The “crisis” was also a part of another FEER article in 1988, this time by none other than the princeling Sukhumphand Paribatra. His article is available for download at PPT’s Lese Majeste and the Monarchy page, identified at present with a “new” label. In that piece, which was produced after a bunch of anti-prince leaflets were circulated (also available at that PPT page), expressed the concerns. The beginning of the article explains “apprehension” regarding succession.Apprehension At the time of writing, Sukhumbhand was concerned that civilian politics was weak and in crisis and he was seeing that this opened the way for a military intervention.

Later, the article states:

Given the monarchy’s role in Thailand’s political and economic development, as well as its place in the hearts and minds of the populace, any uncertainty regarding the future of the monarch inevitably causes a great deal of apprehension. Doubts continue to be expressed, mostly in private but now increasingly in the open, about the crown prince’s capacity to evoke the kind of intense political loyalty from the people and the major domestic political power groupings that his father is able to do. Doubts also persist as to whether the crown prince can match his father’s subtle and mediatory role in politics.

Some of this is blarney, but the point is that the speculation about the prince and succession has been around for a very long time. We would have thought that if there was serious disputation regarding succession that there had been plenty of opportunities for some kind of intervention to move the prince aside or out of the picture.

In any case, it seems that Vajiralongkorn is doing his due diligence on succession, preparing for the day when he gets the crown.



Thaksin, Cambodia and Thai politics

8 12 2009

Well-known analysts Pasuk Phongpaichit and Chris Baker have a piece in the Far Eastern Economic Review (posted 4 December 2009: “Thaksin’s Cambodian Gambit”) this month. In the article, Pasuk and Baker try to place Thaksin Shinawatra’s Cambodia visit into its Thai political context. In PPT’s view, the article is a bit confusing because it lumps a bunch of recent events into a longer-term analysis of political futures while avoiding the role of the monarchy and its politics. That said, Thailand’s politics remains a quagmire.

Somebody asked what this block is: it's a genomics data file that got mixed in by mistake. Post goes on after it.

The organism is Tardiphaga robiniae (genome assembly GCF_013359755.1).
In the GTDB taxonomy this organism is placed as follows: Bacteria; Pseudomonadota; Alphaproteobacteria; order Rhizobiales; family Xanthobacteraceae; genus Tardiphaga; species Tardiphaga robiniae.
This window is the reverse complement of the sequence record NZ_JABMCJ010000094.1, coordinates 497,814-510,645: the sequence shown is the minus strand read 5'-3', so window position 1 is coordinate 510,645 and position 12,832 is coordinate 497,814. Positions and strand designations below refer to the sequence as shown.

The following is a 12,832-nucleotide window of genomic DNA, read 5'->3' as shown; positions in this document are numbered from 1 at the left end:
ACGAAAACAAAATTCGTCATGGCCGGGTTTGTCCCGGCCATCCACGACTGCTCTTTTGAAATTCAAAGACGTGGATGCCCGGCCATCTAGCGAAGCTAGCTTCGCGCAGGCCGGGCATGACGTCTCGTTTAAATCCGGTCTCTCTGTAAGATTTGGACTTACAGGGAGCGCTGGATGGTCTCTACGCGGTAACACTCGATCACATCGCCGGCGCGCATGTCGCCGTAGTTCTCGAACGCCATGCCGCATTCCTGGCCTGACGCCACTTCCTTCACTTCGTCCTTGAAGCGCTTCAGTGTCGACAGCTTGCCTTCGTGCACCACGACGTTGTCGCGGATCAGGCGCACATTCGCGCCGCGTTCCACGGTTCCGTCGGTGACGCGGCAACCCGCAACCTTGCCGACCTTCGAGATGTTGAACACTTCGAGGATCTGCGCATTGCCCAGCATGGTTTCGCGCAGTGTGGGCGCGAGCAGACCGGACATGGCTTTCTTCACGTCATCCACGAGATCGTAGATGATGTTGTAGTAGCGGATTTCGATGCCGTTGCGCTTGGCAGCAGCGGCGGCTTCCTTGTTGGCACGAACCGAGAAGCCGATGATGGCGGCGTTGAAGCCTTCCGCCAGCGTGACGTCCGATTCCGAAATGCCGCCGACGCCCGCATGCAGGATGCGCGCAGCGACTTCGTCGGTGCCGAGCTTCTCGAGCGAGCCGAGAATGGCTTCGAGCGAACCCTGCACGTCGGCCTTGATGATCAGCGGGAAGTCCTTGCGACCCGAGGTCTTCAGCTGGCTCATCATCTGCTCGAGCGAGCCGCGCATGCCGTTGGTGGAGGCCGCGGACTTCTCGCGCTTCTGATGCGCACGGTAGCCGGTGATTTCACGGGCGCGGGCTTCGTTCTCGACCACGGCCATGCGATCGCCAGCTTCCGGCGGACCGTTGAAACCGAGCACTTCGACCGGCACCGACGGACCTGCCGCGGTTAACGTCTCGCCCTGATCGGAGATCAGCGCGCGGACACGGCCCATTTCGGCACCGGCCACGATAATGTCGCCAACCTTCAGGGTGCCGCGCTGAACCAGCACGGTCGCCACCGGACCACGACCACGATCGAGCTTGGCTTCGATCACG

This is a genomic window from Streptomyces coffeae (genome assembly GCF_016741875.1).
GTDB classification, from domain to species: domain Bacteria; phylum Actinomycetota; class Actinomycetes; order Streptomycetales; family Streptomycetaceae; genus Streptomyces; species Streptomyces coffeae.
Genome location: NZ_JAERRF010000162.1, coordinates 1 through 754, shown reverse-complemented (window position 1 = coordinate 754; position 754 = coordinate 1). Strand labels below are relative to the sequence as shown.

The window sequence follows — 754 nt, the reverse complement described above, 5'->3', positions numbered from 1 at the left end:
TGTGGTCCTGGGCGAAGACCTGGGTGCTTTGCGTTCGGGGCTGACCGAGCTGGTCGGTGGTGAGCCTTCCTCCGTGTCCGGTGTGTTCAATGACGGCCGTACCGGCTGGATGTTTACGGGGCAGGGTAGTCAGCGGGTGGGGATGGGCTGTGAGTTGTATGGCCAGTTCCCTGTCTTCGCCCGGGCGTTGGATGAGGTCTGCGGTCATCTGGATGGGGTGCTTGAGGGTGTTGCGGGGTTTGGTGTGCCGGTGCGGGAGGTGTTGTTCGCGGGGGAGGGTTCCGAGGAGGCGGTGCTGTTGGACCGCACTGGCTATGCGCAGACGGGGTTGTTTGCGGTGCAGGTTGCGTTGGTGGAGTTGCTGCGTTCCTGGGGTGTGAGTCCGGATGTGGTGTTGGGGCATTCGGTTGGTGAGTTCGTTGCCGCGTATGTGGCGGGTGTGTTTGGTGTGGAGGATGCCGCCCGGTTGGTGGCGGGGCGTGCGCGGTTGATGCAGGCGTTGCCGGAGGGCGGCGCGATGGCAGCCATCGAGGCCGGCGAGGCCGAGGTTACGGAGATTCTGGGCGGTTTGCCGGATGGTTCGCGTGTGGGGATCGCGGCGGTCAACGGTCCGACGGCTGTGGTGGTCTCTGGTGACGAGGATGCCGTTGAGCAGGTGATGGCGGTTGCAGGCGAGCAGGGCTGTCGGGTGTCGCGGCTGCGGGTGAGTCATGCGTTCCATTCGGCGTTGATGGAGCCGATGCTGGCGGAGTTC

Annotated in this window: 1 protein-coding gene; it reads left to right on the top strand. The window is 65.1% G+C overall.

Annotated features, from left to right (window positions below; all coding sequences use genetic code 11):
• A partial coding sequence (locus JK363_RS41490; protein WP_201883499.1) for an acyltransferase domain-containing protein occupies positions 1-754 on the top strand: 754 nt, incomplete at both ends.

As a footnote, this is the final issue of the Far Eastern Economic Review, which has been appearing for 63 years. It has been a great source of information and debate through those years.

PPT highlight some interesting selections related to Thaksin’s appointment as adviser to the Cambodian government, his visit to Cambodia and the fall-out in Thailand.

Strikingly, the reactions to Mr. Thaksin’s Cambodian gambit among the press and political commentators were painted in a palette of only black and white. The anti-Thaksin camp howled that he was guilty of treason for assisting an enemy country, and also guilty of lèse majesté for remarks about the royal succession in an interview with The Times. Thaksin boosters portrayed the visit to Cambodia as a brilliant maneuver by the fugitive former prime minister to regain prominence. In reality, these events are shrouded in murky shades of grey. But few want to see it that way.

The Yellow Shirts lost support … and lost momentum…. [There was] speculation that establishment patrons had decided the movement had outlived its usefulness…. Mr. Thaksin’s Cambodian trip has revived the Yellow movement’s fortunes….